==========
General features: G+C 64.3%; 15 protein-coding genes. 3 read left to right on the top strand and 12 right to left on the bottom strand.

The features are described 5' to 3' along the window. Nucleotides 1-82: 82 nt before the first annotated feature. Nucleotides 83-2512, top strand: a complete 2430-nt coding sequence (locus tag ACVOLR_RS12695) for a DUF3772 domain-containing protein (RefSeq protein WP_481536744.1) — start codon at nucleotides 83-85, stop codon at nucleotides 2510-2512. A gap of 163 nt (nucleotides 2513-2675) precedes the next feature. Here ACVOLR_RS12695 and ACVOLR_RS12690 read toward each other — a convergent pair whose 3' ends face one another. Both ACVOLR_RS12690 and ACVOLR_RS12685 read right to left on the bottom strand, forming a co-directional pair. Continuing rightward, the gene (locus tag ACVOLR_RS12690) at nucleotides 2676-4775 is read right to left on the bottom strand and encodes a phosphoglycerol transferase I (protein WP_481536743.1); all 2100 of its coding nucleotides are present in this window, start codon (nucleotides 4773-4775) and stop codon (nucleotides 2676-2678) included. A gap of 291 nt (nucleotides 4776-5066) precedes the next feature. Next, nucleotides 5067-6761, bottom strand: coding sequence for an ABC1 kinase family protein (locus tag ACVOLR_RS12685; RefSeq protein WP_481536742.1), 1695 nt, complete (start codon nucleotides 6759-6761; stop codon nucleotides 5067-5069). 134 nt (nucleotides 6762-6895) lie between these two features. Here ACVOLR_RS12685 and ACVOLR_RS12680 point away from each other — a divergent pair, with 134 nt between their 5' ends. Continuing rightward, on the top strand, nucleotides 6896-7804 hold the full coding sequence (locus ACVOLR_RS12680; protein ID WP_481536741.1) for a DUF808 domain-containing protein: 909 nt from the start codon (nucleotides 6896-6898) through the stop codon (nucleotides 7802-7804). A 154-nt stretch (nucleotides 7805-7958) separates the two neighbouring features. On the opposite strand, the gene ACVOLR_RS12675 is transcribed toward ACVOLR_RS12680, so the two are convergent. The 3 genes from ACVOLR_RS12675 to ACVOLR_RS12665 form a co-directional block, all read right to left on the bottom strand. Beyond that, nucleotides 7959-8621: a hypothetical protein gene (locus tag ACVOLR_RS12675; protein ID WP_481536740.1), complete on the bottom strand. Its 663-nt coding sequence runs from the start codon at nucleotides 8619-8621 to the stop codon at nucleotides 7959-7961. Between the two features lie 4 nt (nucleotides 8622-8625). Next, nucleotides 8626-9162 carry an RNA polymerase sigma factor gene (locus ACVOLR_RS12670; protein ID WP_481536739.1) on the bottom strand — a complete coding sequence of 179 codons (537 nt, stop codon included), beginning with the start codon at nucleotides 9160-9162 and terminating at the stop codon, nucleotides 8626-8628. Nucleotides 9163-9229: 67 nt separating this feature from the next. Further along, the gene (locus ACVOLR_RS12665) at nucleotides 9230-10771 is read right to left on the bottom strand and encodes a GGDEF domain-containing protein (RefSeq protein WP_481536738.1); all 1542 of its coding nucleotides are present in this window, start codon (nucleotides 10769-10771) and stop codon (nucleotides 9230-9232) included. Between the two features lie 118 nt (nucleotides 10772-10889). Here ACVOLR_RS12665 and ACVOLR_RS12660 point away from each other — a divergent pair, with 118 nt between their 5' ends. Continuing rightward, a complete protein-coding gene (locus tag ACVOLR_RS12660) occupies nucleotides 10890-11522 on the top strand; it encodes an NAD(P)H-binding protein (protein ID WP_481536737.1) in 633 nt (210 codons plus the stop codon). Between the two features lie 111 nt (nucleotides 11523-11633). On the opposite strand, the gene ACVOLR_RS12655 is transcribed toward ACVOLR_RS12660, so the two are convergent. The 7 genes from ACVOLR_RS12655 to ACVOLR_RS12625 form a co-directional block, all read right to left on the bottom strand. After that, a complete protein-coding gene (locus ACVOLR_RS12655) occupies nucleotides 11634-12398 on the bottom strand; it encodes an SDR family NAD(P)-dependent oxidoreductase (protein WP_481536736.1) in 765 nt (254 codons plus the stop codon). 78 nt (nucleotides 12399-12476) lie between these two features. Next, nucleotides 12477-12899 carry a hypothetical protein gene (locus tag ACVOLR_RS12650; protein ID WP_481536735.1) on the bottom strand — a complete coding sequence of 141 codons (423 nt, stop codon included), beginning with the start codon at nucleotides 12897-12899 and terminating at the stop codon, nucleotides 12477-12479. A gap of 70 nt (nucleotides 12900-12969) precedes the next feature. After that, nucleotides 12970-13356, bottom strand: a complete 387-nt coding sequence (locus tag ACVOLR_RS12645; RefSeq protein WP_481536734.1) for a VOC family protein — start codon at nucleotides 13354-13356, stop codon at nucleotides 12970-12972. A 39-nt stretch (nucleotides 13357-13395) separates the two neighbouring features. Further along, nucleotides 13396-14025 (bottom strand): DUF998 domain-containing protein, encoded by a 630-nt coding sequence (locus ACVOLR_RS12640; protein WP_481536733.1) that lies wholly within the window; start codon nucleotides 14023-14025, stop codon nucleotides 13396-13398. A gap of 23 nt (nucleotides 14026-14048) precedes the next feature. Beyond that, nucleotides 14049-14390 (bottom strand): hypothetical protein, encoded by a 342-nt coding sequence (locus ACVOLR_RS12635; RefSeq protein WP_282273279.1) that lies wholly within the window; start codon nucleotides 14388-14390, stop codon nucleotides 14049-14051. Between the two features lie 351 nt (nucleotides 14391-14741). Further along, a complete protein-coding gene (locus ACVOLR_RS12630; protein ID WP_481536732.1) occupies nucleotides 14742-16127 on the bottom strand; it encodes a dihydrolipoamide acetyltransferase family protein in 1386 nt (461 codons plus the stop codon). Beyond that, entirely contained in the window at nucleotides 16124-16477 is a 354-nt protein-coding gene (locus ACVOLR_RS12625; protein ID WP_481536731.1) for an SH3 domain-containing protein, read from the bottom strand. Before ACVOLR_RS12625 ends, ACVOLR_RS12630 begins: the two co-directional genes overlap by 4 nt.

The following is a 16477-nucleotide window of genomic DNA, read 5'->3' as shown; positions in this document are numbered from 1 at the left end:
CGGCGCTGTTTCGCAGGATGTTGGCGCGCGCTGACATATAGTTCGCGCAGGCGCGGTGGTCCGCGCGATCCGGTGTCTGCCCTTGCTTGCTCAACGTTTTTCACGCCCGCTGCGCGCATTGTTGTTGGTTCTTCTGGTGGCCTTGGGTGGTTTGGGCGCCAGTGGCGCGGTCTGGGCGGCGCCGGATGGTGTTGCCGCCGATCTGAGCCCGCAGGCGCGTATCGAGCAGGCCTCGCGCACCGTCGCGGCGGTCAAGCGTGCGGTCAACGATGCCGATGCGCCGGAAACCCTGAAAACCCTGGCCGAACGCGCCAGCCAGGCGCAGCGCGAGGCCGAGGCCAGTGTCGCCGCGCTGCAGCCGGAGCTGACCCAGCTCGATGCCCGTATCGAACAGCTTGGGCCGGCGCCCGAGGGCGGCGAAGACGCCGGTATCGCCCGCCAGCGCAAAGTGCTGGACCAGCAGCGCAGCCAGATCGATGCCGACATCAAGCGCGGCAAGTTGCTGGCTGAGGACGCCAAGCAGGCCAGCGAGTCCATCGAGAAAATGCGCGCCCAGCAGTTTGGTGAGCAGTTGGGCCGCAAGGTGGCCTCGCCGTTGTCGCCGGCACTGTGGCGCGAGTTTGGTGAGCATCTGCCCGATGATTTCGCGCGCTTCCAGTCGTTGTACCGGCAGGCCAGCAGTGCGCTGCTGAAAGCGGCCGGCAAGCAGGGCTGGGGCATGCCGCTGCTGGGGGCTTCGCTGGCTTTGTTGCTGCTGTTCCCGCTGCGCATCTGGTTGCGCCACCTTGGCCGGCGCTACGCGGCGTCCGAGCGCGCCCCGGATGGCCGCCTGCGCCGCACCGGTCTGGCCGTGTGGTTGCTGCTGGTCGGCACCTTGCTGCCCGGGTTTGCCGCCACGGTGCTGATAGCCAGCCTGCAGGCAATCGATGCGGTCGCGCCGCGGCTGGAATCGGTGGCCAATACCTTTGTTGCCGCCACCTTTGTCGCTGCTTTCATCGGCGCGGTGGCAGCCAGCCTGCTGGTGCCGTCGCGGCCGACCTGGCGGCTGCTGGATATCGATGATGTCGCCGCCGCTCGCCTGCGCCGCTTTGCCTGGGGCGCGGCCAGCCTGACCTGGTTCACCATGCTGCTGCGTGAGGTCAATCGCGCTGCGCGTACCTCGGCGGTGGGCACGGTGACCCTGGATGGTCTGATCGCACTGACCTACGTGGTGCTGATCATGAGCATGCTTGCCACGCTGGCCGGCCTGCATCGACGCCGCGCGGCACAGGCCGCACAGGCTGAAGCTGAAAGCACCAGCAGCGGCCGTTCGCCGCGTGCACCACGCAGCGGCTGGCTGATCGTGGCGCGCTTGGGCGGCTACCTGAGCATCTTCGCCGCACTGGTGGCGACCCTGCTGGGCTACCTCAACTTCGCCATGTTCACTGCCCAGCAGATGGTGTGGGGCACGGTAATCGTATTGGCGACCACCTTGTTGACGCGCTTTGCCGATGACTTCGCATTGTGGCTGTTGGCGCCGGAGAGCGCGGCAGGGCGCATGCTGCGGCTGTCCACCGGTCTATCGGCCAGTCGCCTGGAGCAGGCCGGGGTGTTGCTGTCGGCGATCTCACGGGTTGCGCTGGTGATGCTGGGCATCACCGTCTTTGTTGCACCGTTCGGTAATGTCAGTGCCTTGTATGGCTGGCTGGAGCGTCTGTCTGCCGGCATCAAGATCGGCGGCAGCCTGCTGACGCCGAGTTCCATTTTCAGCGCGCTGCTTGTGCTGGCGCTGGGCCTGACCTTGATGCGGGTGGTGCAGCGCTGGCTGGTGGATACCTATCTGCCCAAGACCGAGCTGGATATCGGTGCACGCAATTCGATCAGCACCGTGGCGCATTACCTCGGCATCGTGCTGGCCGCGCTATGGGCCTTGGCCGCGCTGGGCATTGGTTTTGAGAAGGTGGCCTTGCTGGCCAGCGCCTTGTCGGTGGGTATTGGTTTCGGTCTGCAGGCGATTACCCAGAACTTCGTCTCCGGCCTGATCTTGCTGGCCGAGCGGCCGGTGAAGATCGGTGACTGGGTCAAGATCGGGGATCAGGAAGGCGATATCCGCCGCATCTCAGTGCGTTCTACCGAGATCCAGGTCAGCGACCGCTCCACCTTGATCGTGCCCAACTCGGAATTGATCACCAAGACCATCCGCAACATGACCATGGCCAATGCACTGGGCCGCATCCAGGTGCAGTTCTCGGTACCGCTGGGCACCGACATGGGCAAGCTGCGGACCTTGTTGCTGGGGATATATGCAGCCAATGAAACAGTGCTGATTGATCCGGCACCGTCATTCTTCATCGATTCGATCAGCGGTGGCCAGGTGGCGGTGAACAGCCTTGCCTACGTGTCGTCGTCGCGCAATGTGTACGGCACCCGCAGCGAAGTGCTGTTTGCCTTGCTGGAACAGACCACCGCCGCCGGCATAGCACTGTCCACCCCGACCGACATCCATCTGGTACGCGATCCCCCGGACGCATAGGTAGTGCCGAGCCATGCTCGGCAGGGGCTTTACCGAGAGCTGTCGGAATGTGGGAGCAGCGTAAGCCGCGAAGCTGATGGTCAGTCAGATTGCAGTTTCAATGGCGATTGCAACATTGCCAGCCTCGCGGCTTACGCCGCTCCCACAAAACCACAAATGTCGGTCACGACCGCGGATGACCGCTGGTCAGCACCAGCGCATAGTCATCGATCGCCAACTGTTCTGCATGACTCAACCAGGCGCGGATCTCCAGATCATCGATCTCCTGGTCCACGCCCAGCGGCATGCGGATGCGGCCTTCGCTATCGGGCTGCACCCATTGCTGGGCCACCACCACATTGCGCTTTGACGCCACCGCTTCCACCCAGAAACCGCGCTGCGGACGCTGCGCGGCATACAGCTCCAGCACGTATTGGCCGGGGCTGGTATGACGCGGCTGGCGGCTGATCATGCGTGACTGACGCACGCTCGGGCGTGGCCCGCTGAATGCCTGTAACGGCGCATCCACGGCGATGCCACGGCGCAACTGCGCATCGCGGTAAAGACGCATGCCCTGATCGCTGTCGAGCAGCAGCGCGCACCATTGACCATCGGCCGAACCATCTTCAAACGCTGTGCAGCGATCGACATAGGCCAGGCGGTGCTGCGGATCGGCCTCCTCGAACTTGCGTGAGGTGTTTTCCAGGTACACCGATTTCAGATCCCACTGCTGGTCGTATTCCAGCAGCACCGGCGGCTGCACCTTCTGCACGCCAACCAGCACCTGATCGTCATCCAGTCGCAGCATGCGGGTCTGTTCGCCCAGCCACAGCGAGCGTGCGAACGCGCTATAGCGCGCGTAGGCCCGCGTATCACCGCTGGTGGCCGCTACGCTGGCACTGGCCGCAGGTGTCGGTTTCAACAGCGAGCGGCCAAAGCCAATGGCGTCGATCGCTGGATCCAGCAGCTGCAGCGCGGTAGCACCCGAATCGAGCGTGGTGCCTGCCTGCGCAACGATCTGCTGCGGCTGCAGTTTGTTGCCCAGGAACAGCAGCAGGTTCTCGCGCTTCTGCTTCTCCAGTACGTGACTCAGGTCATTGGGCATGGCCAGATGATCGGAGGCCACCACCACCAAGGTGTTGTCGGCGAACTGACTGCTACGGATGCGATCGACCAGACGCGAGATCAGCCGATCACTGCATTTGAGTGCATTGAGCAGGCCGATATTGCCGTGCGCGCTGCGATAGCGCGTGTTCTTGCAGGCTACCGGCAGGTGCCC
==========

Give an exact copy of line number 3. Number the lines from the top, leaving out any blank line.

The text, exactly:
The following is a 16477-nucleotide window of genomic DNA, read 5'->3' as shown; positions in this document are numbered from 1 at the left end: